National Interference in Local Public Good Provision
AbstractWe analyze a simple model of local public good provision in a country consisting of a large number of heterogeneous regions, each comprising two districts, a city and a village. When districts remain autonomous and local public goods have positive spillover effects on the neighbouring district, there is underprovision of public goods in both the city and the village. When districts unite, underprovision persists in the village (and may even become more severe), whereas overprovision of public goods arises in the city as urbanites use their political power to exploit the villagers. From a social welfare point of view, inhabitants of the village have insufficient incentives to vote for unification. We examine how national transfers to local governments can resolve these problems.
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Bibliographic InfoPaper provided by Tinbergen Institute in its series Tinbergen Institute Discussion Papers with number 03-074/1.
Date of creation: 22 Sep 2003
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local public goods; municipal consolidation; voting; intergovernmental transfers;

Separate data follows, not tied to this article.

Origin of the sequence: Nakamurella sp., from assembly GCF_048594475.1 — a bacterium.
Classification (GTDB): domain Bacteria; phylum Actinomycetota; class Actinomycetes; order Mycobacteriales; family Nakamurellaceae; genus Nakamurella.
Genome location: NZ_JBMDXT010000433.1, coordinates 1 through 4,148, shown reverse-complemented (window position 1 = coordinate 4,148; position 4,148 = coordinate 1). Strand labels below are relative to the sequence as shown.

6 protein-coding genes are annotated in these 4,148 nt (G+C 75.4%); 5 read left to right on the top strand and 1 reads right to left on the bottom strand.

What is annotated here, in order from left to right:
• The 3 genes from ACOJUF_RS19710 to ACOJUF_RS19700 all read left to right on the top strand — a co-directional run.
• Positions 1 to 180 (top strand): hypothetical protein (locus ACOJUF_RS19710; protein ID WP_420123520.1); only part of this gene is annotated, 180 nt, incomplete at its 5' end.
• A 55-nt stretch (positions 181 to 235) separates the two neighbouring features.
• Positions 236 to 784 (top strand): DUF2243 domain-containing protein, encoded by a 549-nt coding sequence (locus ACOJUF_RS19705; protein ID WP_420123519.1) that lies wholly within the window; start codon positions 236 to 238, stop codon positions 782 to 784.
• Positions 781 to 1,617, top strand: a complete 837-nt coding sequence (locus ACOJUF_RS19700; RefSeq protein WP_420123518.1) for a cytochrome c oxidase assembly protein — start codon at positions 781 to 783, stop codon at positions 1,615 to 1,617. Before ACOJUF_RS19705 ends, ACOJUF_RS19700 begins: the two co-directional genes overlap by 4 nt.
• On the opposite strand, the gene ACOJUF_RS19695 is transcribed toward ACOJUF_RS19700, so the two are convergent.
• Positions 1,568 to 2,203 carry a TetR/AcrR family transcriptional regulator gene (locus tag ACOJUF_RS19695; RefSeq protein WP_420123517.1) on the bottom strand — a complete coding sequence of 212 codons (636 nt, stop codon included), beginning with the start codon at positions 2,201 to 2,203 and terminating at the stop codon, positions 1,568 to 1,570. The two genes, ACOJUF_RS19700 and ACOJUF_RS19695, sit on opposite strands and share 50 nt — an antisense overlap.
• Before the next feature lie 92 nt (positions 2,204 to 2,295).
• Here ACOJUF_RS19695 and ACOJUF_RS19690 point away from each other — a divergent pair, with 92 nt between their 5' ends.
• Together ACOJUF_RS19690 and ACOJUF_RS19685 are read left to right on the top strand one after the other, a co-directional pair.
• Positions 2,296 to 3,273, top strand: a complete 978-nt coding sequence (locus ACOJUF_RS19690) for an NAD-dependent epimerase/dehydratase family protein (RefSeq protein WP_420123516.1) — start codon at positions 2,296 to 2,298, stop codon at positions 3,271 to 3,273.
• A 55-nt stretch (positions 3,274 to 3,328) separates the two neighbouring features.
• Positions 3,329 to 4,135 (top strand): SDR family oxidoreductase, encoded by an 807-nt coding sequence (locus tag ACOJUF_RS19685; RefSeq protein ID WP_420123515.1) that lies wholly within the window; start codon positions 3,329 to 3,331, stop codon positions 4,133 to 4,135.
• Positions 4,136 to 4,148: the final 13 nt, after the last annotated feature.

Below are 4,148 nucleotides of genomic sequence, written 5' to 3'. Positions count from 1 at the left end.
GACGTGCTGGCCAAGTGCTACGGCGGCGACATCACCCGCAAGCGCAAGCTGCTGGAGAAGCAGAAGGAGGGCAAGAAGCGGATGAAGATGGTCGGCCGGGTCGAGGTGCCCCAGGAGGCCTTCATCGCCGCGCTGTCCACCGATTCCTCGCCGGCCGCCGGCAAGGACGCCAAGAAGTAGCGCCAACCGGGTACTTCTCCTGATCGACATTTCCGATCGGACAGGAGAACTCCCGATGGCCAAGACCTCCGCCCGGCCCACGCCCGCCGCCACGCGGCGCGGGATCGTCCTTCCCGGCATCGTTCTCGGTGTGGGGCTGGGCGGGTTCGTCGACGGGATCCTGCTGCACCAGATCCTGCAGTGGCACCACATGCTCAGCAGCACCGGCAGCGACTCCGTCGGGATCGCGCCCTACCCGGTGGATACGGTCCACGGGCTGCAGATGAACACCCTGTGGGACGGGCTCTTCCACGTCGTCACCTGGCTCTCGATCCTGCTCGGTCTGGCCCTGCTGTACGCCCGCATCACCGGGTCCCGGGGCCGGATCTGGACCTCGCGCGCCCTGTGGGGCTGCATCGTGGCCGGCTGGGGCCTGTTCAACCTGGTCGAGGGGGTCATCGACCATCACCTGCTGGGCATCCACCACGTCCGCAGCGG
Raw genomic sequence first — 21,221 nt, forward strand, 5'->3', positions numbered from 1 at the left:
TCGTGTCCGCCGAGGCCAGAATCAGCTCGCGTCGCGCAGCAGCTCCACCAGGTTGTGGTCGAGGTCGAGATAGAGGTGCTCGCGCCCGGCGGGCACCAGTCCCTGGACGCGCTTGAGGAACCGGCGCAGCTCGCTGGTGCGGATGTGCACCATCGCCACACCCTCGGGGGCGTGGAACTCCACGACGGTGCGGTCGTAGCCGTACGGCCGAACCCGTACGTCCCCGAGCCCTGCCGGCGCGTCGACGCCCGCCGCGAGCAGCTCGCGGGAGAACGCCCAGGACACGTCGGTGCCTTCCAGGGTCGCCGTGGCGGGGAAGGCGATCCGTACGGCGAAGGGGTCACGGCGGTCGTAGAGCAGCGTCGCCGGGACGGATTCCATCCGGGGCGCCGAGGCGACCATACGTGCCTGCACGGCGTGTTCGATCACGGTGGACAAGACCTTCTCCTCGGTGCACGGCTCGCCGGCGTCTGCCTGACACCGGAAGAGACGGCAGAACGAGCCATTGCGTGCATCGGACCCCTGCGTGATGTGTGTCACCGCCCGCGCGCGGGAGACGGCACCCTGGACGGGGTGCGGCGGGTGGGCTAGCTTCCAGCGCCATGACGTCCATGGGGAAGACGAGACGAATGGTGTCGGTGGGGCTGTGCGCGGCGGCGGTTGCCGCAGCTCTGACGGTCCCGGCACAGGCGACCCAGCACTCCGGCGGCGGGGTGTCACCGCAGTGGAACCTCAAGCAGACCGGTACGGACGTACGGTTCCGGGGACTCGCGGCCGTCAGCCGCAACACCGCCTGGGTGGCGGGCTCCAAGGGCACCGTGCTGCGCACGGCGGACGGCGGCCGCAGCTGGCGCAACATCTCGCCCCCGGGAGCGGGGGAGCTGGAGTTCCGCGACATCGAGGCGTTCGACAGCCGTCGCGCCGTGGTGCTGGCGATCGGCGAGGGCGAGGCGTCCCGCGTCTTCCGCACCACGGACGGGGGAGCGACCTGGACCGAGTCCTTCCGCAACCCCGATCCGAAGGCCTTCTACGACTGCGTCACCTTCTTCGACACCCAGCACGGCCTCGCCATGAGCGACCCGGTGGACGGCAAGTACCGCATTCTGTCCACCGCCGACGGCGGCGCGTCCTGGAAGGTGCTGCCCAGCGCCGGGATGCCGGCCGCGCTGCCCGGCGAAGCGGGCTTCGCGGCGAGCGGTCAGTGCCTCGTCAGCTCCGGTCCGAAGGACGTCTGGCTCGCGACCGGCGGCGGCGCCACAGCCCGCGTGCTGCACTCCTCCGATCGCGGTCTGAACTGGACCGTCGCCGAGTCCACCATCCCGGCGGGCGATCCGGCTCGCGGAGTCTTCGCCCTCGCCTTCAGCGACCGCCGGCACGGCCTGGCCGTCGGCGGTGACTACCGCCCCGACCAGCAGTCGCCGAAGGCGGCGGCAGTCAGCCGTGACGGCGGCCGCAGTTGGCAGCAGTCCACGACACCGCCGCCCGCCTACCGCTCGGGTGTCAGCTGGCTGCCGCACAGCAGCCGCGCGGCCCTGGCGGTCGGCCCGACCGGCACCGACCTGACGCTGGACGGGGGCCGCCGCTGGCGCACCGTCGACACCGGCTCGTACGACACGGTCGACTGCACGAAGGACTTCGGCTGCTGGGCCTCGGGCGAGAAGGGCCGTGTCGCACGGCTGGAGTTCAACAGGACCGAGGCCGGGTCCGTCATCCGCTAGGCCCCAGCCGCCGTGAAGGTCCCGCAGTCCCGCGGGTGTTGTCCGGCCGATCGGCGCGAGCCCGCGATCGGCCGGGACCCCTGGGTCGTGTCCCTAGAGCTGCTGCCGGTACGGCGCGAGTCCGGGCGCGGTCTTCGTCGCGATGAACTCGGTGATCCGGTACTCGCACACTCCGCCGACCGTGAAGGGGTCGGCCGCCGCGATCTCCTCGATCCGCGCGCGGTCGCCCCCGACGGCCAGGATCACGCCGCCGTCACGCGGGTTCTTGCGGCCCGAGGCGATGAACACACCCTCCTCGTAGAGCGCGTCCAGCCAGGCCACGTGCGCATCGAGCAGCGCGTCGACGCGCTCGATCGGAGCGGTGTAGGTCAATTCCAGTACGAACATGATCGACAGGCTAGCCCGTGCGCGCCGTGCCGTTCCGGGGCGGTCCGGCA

Find related papers by JEL classification:
- D7 - Microeconomics - - Analysis of Collective Decision-Making
- H2 - Public Economics - - Taxation, Subsidies, and Revenue
- H7 - Public Economics - - State and Local Government; Intergovernmental Relations
- R5 - Urban, Rural, Regional, Real Estate, and Transportation Economics - - Regional Government Analysis
This paper has been announced in the following NEP Reports:
- NEP-ALL-2003-10-20 (All new papers)
- NEP-GEO-2003-10-20 (Economic Geography)
- NEP-PBE-2003-10-20 (Public Economics)
- NEP-URE-2003-10-20 (Urban & Real Estate Economics)
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